You’d be forgiven for seeing the letters “SPaG” and thinking of one thing: that classic Friday night dinner staple, spag bol.
Sadly, though, there’s not much of a comparison to be drawn between the two. After all, you’d be hard-pressed to find someone who embraces spelling, punctuation and grammar in the way they embrace a bowl of pasta and meat sauce. Unless, of course, the person in question is a copywriter like me.
I’ve only worked as a copywriter since 2014, but if you’d met me as a child you might well have guessed where my career would lead. All the signs were there early: the love of reading, the notebooks filled with stories, and – the biggest giveaway of all – a general dislike of the outdoors.
Growing older, my love of reading and writing came with a heavy burden: an acute aversion to the misplaced apostrophe. Where other people can laugh it off, or even ignore it entirely, I crumble – seeing one after the e in “strawberries” is enough to turn me off fruit salad for a year.
It’s not just apostrophes, though. It’s run-on sentences and colons where there should be semi-colons; it’s too many adverbs and not enough Oxford commas; it’s, in essence, a flat-out refusal to engage with the peculiar (and, in my opinion, delightful) whims of the English language.
All apostrophe angst aside though, my aversion to bad SPaG has proved invaluable in my time as a copywriter. Here’s why.
People pick up on errors – even when they aren’t aware of it
If you’ve ever watched a Hollywood movie where the studio has demanded re-shoots months later, you’ll know that the human eye is surprisingly good at detecting things that aren’t quite right.
In the case of the re-shoot, it’ll be an actress’s bad wig or the leading man’s new beer belly – more often than not, though, it’s a general impression of “wrongness” that leaves you feeling off-kilter. In the case of poor content, the same rules apply: sometimes we’ll spot a typo, but sometimes we’ll just get the feeling it’s been sloppily written.
In simple terms, you don’t have to be a SPaG enthusiast to pick up on bad writing. This stuff is just instinctive.
The Google algorithms are watching you…
Ah, the Google algorithm – the one thing that hangs over the head of the freelance copywriter more heavily than an unpaid invoice.
Yes, we’re all paid to engage with the intricacies of SEO. However, our knowledge of these algorithms tends to be fairly basic, mostly relating back to Google’s Panda update of 2011.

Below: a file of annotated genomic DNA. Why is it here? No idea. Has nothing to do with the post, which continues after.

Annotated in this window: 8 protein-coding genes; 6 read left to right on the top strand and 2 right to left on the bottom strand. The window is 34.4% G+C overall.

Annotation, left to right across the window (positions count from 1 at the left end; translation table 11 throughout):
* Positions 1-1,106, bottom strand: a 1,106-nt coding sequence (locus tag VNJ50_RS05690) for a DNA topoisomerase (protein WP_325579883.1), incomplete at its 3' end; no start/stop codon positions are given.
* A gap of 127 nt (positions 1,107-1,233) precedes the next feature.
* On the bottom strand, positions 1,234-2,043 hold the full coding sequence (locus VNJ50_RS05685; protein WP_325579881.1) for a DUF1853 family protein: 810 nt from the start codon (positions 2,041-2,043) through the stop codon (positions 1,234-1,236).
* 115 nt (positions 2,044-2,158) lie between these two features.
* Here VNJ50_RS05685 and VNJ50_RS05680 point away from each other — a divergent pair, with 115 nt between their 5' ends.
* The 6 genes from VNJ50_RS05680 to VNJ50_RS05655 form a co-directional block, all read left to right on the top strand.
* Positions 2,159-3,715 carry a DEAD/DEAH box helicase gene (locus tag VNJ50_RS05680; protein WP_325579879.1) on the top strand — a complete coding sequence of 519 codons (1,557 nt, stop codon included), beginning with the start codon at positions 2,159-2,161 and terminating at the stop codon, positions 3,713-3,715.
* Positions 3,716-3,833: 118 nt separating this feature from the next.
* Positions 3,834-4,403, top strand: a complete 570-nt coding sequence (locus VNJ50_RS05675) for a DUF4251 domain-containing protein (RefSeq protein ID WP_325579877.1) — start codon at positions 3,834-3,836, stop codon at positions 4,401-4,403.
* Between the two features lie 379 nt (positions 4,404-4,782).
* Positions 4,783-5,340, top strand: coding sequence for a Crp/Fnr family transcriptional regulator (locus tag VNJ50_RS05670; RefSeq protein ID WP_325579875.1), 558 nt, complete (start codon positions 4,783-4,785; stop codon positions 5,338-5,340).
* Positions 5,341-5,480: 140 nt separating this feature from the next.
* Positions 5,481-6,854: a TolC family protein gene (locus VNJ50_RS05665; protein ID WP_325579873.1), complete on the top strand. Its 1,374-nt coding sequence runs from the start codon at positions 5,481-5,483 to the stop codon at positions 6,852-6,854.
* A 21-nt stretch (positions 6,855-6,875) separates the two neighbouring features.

The main takeaway of this update was that Google was now seeking websites with trustworthy, accurate, original content that was rich in relevant information, and didn’t cannibalise other pages on that site. As referenced in this blog by Google whiz Amit Singhal – and this is the bit to pay attention to – the update came with the message that “spelling, stylistic, or factual errors” must be avoided at all costs.
While the odd typo is unlikely to send your page into the deep, dusty vaults of the SERPs, if you make bad SPaG a habit you can definitely expect Google to notice.
Sloppy writing can (quite literally) send the wrong message
Cast your mind back to the Christmas of 2004 and you might remember that the must-have stocking-stuffer was a non-fiction book entitled “Eats, Shoots & Leaves: The Zero Tolerance Approach to Punctuation”. The book captured the public imagination with its wry take on the modern state of the English language; at its heart was a particularly memorable example of misleading punctuation that gave the book its name.
What I’m getting at is that the English language is a fickle beast, defined by complex rules that have left it vulnerable to easy misinterpretation. Insert a comma in the wrong place, mistakenly use a homophonic spelling for the word you really want, or even miss a capital letter (“Polish” means something very different from “polish”) and you can send your reader entirely the wrong message. In sales copy, that is really bad news.
You’re leading by example
If there’s one thing we can all agree on, it’s that the English language is not easy to master. By keeping your own copywriting standards high, you’ll be putting good spelling, punctuation and grammar out into the world – and the more of that people consume, the better their English language skills become.
Good SPaG, in other words, is a copywriter’s gift to humanity… along with hyperbole.